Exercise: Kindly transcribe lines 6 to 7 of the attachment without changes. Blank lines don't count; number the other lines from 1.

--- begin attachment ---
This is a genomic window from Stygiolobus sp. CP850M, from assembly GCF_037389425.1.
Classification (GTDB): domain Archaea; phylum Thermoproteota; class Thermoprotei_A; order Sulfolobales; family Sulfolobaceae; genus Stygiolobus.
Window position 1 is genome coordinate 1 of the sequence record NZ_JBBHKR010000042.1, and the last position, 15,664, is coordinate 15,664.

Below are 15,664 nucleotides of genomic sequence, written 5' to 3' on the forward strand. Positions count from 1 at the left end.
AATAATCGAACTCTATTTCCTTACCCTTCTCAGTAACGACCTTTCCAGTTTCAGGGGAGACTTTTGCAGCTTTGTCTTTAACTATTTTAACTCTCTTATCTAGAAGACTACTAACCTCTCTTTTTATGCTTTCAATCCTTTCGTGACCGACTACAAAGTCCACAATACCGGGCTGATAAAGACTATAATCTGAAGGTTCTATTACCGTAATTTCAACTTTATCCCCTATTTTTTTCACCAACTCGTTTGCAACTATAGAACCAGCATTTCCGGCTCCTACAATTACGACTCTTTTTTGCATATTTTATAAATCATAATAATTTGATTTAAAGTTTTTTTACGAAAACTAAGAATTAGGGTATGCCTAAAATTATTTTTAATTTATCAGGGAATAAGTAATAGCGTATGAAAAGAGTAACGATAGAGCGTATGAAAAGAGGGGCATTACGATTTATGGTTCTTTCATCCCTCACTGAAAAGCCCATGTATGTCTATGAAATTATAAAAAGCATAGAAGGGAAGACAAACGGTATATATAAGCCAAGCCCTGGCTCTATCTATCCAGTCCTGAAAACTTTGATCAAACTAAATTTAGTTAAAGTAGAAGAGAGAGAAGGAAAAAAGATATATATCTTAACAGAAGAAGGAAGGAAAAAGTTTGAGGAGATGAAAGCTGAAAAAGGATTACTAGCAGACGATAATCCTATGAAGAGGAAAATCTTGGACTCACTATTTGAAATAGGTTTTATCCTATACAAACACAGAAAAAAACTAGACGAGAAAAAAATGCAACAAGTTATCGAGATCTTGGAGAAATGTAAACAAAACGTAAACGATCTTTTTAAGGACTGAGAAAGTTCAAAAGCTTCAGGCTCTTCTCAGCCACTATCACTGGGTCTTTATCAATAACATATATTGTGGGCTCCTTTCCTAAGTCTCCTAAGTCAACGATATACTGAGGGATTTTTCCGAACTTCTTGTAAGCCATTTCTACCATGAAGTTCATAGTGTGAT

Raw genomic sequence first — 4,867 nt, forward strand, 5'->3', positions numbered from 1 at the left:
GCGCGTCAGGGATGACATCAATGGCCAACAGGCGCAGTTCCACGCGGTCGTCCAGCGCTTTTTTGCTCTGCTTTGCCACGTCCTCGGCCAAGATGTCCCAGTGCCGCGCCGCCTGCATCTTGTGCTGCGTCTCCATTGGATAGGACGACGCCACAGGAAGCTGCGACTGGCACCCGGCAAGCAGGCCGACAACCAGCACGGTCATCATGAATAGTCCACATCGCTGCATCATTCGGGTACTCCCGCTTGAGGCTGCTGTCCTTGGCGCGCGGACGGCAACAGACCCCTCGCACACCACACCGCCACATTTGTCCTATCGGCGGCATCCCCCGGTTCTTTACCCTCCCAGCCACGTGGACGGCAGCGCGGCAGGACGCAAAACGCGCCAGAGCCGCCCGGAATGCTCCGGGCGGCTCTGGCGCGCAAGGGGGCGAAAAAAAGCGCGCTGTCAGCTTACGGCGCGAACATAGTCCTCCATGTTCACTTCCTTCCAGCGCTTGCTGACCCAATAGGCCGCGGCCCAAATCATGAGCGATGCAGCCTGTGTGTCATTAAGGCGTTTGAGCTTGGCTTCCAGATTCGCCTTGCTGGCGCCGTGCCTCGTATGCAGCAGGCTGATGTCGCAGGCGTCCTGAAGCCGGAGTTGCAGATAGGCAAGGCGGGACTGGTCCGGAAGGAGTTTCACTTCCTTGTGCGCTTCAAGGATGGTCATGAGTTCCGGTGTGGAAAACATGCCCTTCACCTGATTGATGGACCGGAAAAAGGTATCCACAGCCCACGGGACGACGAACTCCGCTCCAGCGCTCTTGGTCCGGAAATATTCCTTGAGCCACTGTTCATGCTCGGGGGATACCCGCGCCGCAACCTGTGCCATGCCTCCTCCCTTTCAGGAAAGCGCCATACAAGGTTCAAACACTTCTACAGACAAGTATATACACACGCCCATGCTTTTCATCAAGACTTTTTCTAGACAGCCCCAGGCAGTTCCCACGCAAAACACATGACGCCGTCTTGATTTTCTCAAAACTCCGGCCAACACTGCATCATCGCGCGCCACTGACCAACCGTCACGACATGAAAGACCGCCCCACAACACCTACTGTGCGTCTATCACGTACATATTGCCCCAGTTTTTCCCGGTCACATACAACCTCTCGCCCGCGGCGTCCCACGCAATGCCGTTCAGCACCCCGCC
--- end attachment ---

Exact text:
Raw genomic sequence first — 4,867 nt, forward strand, 5'->3', positions numbered from 1 at the left:
GCGCGTCAGGGATGACATCAATGGCCAACAGGCGCAGTTCCACGCGGTCGTCCAGCGCTTTTTTGCTCTGCTTTGCCACGTCCTCGGCCAAGATGTCCCAGTGCCGCGCCGCCTGCATCTTGTGCTGCGTCTCCATTGGATAGGACGACGCCACAGGAAGCTGCGACTGGCACCCGGCAAGCAGGCCGACAACCAGCACGGTCATCATGAATAGTCCACATCGCTGCATCATTCGGGTACTCCCGCTTGAGGCTGCTGTCCTTGGCGCGCGGACGGCAACAGACCCCTCGCACACCACACCGCCACATTTGTCCTATCGGCGGCATCCCCCGGTTCTTTACCCTCCCAGCCACGTGGACGGCAGCGCGGCAGGACGCAAAACGCGCCAGAGCCGCCCGGAATGCTCCGGGCGGCTCTGGCGCGCAAGGGGGCGAAAAAAAGCGCGCTGTCAGCTTACGGCGCGAACATAGTCCTCCATGTTCACTTCCTTCCAGCGCTTGCTGACCCAATAGGCCGCGGCCCAAATCATGAGCGATGCAGCCTGTGTGTCATTAAGGCGTTTGAGCTTGGCTTCCAGATTCGCCTTGCTGGCGCCGTGCCTCGTATGCAGCAGGCTGATGTCGCAGGCGTCCTGAAGCCGGAGTTGCAGATAGGCAAGGCGGGACTGGTCCGGAAGGAGTTTCACTTCCTTGTGCGCTTCAAGGATGGTCATGAGTTCCGGTGTGGAAAACATGCCCTTCACCTGATTGATGGACCGGAAAAAGGTATCCACAGCCCACGGGACGACGAACTCCGCTCCAGCGCTCTTGGTCCGGAAATATTCCTTGAGCCACTGTTCATGCTCGGGGGATACCCGCGCCGCAACCTGTGCCATGCCTCCTCCCTTTCAGGAAAGCGCCATACAAGGTTCAAACACTTCTACAGACAAGTATATACACACGCCCATGCTTTTCATCAAGACTTTTTCTAGACAGCCCCAGGCAGTTCCCACGCAAAACACATGACGCCGTCTTGATTTTCTCAAAACTCCGGCCAACACTGCATCATCGCGCGCCACTGACCAACCGTCACGACATGAAAGACCGCCCCACAACACCTACTGTGCGTCTATCACGTACATATTGCCCCAGTTTTTCCCGGTCACATACAACCTCTCGCCCGCGGCGTCCCACGCAATGCCGTTCAGCACCCCGCC